Unoccupied Home Insurance Requirements
You must ensure that your property fits the following conditions to ensure that your insurance coverage is valid:
- A Well-Maintained Appearance – To avoid advertising that the property is vacant, most unoccupied policies will require that it be kept in a specific state of condition on the outside. This means that the front gardens should be properly maintained, the paint and walls should not be in poor condition, and the windows should not be boarded.
- Regular Inspections – The property must be visited once every seven days, which is a normal requirement on most empty policies. A friend, relative, or managing agency can pay a visit to the property instead of the policyholder or owner. The rationale for this is that the property’s visible parts must be maintained, and the property should not appear to be vacant.
- Security Measures – This is your first and last line of defense in an unoccupied property because there is no one on the premises, it is more vulnerable to criminal damage, break-ins, and squatters.
Length of Cover
If you leave your home empty for longer than your typical policy allows, you’ll need unoccupied home insurance. Standard home insurance policies normally cover an empty house for 30 or 60 days, but this can vary depending on your policy.
Unoccupied home insurance, unlike normal home insurance, will cover a vacant property for three, six, nine, or twelve months, with the option to extend if necessary.
If you require coverage for a period longer than 12 months, you can obtain estimates for a new policy near the conclusion of your current policy’s term.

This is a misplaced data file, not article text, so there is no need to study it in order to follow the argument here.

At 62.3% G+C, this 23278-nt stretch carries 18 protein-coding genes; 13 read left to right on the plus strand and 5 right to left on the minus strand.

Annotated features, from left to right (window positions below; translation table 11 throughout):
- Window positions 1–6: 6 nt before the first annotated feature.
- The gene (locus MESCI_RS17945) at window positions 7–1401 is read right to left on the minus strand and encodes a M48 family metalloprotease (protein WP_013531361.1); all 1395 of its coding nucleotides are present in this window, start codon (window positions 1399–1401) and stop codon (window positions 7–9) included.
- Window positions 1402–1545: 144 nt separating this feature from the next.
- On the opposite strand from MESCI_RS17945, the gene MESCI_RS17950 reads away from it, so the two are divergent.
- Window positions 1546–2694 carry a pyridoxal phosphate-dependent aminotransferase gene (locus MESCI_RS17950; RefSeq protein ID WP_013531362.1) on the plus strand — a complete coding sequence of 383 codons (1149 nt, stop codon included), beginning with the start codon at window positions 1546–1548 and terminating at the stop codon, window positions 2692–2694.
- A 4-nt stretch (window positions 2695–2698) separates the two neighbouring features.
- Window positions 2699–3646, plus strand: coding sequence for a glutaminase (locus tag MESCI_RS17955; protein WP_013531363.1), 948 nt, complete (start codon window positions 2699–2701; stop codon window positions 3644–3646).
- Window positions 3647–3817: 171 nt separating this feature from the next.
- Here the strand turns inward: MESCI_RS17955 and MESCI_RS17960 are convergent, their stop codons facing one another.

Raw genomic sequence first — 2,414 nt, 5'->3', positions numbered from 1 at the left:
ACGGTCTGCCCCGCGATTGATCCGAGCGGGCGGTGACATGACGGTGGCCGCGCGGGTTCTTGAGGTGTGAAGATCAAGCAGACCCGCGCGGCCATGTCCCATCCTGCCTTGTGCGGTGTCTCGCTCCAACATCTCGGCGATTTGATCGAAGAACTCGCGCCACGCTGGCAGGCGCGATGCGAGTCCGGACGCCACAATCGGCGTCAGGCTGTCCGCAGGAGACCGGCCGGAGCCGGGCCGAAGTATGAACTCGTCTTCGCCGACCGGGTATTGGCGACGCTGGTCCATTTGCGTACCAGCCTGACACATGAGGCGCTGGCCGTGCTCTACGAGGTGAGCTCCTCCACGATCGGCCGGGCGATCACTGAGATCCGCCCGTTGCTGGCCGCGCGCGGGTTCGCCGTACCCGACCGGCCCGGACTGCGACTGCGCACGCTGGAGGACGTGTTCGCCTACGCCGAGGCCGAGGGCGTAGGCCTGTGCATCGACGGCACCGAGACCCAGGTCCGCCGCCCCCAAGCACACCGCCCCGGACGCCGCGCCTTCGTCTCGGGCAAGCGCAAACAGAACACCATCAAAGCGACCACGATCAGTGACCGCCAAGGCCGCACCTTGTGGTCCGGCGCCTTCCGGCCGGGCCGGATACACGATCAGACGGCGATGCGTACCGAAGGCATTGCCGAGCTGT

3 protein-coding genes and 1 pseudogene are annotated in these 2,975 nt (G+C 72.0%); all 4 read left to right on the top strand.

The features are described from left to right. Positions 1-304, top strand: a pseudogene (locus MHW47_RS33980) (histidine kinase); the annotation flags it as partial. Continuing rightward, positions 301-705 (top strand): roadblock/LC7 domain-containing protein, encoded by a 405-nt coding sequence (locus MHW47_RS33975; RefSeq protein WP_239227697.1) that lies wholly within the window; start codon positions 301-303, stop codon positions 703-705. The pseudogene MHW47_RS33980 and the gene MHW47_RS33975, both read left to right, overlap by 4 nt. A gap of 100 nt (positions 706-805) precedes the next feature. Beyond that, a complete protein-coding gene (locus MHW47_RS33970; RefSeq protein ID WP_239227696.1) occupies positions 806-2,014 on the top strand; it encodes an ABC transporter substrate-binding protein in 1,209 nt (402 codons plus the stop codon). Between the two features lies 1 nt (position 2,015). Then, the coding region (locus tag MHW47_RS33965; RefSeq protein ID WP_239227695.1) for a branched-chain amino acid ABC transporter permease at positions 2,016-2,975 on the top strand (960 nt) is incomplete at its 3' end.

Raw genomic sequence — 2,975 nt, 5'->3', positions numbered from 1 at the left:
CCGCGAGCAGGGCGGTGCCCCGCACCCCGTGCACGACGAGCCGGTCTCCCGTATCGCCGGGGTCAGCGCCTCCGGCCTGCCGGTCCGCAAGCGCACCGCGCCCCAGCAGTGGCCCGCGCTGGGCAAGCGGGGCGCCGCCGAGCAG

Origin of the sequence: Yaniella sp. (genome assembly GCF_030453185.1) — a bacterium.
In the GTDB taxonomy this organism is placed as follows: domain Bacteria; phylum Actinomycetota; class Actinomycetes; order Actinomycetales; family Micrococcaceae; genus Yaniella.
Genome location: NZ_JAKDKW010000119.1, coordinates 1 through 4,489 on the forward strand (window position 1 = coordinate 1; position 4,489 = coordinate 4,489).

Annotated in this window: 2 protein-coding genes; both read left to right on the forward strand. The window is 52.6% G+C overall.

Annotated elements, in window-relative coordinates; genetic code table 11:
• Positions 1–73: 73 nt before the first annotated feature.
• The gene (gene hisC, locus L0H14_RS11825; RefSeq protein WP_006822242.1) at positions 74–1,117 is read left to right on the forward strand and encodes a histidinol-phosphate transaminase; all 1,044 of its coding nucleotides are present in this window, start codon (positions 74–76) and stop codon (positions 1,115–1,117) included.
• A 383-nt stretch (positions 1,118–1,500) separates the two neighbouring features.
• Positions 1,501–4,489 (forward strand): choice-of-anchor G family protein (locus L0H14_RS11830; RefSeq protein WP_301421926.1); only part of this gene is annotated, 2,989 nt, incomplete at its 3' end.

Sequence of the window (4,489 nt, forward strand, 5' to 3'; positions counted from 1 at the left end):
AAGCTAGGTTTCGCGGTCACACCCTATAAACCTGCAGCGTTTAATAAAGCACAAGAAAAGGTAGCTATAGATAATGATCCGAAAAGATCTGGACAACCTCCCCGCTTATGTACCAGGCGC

How Much Does Unoccupied House Insurance Cost?
Unoccupied property insurance can be more expensive in some cases, but not always because insurers perceive houses that don’t have someone visiting them every day to be a higher risk.
What Does Unoccupied Insurance Not Cover?
Empty house insurance policies typically have a few exceptions, and some may not cover:
- Damage made by contractors – They should be covered by their own insurance policy. Damage to the property because of renovations or extensions. If you’re doing any construction work, you’ll need to notify your insurer.
- Unforced entry – Any theft or damage claims may be denied if the windows or doors are not secured.
- Major projects – Some insurers may even refuse to cover mishaps that occur during substantial house improvements, such as an addition or structural repairs.
How Long Can You Leave a House Empty for Insurance?
If you leave a property empty for more than 30 days in a row, most standard home insurance policies will not cover you.
What if You Fail to Tell Your Provider Your Home Is Unoccupied?
If you need to make a claim and fail to notify your provider that your house has been unoccupied for longer than the time specified in your policy specifications, your policy may be voided.
To add it all up:
If you have had an empty house or flat for more than 30 days in a row, you might think about getting unoccupied home insurance. Thieves may see an unoccupied property as an easy target. Furthermore, if the property is damaged by fire or water while no one is living there, a normal home insurance policy may not cover it.
If you know your home will be vacant for an extended period, it’s a good idea to look into unoccupied home insurance.